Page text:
I read a comment last week that said wind energy was so much more altruistic than oil. These companies care about future generations, unlike Big Oil, which gets government subsidies and won’t “pay it’s fair share”.
Is that true? Certainly not for the biggest wind energy companies. Many utility companies have negative tax rates (from Mother Jones news):
Company Earnings Tax Rate
GE 19.6 billion -18.9%
NextEra 8.8 billion – 2.0%
Pacific Gas and Electric 8.2 billion – 8.4%
Apache (oil and gas) 6 billion – .3%
Consolidated Edison 5.9 billion – 1.3%
Of the companies, NextEra Energy received $2 billion in PTC from its wind plants over 5 years. Okay, they are trying to save the planet, right? NextEra Energy recently built a natural gas plant on the edge of the Everglades. Natural Gas. It’s cleaner than coal, but it’s still fossil fuel. NextEra gets a tax break for helping to save the planet, then builds a fossil fuel plant.
Duke Energy is another interesting example. Their tax “burden”? -3.9%. Yes, that is a negative number. For a “caring” company involved in wind energy.
Wind companies often use their contributions to local economies as a selling point. Duke Energy filed for a reduction of $800,000 million in property tax on its “Top of the World” wind plant in 2012. This was not the first such filing. In Florida (Citrus County), Duke Energy appealed $16.8 million in property taxes after paying 19.3 million of the total bill. Schools, firefighters and police were adversely affected. Citrus County appropriated $350,000 to fight this reduction. Duke also fought with Ohio over taxes due there. There does not seem to be much altruism involved here.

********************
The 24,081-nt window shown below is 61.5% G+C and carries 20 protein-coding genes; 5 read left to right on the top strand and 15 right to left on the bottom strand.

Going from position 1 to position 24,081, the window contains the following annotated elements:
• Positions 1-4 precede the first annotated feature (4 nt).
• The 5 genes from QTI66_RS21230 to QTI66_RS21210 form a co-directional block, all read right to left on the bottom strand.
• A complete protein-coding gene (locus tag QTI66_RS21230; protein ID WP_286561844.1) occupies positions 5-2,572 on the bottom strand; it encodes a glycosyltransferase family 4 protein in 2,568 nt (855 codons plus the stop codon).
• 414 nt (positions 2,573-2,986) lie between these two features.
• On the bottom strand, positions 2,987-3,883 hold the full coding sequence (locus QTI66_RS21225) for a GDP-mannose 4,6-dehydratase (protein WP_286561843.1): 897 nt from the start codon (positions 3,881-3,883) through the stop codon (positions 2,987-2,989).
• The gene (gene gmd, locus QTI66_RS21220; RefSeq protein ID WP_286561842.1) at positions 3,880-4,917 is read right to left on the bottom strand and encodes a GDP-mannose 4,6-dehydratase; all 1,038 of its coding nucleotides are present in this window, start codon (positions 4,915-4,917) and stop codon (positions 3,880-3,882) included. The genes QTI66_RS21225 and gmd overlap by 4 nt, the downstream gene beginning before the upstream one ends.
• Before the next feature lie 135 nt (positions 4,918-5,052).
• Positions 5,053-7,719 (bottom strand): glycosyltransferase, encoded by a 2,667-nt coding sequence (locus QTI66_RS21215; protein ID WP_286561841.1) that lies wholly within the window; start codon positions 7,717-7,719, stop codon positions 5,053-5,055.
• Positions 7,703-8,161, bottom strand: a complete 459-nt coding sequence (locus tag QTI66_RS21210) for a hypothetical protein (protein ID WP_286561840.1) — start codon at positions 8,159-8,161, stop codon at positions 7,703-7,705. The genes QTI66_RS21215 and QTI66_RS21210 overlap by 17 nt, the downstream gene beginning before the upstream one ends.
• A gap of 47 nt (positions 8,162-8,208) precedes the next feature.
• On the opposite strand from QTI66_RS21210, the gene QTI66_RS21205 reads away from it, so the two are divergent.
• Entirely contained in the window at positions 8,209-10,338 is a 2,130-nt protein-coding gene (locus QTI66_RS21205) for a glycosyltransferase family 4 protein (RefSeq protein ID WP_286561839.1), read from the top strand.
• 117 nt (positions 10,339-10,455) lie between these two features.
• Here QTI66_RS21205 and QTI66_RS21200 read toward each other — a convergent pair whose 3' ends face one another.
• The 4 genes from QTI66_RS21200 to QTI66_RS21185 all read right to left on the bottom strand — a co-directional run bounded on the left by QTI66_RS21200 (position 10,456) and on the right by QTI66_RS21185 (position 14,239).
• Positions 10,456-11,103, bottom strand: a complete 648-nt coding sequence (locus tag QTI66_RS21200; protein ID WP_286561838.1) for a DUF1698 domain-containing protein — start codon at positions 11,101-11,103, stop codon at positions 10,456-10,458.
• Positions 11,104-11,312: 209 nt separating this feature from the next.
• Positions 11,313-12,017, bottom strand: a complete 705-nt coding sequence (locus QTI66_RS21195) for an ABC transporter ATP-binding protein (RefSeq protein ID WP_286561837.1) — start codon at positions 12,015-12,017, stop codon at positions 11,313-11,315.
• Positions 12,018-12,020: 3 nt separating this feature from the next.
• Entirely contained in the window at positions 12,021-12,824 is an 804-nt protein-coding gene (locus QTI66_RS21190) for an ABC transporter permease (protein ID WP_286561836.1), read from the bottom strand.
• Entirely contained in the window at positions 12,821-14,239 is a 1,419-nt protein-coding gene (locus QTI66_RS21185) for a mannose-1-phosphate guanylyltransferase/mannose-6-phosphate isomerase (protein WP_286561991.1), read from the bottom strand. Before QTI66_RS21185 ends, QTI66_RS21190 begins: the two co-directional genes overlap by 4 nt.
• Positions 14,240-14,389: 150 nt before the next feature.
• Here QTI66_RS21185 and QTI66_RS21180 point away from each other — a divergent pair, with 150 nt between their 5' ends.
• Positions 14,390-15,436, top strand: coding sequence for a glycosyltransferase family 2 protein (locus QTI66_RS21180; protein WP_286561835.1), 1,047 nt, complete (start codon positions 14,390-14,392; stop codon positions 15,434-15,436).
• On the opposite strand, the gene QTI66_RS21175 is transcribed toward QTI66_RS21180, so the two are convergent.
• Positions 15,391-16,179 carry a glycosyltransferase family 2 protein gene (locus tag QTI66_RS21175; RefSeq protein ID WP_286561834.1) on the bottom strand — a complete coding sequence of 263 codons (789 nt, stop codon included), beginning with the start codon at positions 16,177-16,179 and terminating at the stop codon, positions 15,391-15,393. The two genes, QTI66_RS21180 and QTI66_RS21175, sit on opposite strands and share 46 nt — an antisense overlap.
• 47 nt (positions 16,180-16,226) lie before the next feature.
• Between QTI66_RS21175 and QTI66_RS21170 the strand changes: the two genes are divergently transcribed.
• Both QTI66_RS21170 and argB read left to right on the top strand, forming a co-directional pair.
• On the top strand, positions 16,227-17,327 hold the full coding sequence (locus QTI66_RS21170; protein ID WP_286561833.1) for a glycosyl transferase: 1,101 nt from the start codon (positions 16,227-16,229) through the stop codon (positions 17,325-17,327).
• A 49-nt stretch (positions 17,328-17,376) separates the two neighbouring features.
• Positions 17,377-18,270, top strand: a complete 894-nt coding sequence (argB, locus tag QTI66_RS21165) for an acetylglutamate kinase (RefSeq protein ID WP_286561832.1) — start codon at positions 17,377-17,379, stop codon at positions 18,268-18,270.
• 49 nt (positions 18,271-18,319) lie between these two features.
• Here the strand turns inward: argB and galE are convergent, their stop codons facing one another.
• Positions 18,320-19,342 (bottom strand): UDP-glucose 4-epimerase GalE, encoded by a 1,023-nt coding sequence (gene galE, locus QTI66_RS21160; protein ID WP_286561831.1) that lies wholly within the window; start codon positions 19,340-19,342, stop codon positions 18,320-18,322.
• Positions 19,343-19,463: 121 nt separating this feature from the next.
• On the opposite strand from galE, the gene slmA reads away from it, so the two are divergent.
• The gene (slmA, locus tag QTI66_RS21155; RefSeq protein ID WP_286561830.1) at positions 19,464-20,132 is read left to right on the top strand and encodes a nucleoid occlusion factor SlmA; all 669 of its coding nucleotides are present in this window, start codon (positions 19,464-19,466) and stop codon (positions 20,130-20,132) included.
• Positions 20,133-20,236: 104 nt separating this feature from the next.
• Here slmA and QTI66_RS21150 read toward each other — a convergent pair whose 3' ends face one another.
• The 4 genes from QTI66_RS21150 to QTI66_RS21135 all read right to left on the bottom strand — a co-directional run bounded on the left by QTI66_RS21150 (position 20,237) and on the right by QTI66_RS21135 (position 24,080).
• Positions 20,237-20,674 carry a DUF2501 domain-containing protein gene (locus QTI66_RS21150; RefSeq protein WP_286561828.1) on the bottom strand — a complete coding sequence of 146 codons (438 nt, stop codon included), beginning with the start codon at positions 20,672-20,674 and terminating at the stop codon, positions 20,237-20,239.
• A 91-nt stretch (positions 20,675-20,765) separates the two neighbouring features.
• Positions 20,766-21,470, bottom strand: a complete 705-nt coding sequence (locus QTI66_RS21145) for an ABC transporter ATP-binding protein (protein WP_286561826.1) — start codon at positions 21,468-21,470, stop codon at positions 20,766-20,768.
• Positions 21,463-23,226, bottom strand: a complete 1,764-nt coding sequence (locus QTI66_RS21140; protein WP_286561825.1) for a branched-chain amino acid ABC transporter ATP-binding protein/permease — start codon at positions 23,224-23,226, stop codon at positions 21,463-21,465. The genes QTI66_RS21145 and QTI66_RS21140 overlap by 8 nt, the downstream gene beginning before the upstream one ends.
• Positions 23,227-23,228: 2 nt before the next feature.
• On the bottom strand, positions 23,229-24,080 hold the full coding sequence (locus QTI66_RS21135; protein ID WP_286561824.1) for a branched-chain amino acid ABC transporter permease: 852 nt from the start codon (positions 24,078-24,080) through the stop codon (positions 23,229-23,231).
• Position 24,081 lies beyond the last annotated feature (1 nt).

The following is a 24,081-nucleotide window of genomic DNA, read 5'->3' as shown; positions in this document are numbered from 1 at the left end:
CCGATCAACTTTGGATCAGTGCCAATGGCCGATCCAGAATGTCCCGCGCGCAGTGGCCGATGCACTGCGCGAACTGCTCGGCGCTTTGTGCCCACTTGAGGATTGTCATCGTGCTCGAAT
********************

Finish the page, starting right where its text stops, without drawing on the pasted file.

Duke received $11 million in 1603 grants for the “Top of the World” plant. They also received $200 million stimulus money for grid improvements in 2009. Then there was the $125 million for advanced clean coal—a credit from the DOE.
What has Duke done with its earnings? In 2012, the company “loaned” the DNC $10 million for their convention in Denver. The $10 million was a loan because the Democratic Party did “not take corporate donations”. After the election, the loan was forgiven and Duke wrote it off as a business expense. This cost shareholders $6 million dollars. There was also $1.5 million in inkind donations and $4 million to a group that promoted conventions in Denver.
None of the things point to any altruism in the wind industry—in fact, they are “business as usual”: currying favor with politicians with huge donations and trying to cut down the revenue they sold the towns on when they asked to put up turbines. Just like oil and gas, wind is ALL about money.
This blogspot has very detailed information on the money game in the wind industry: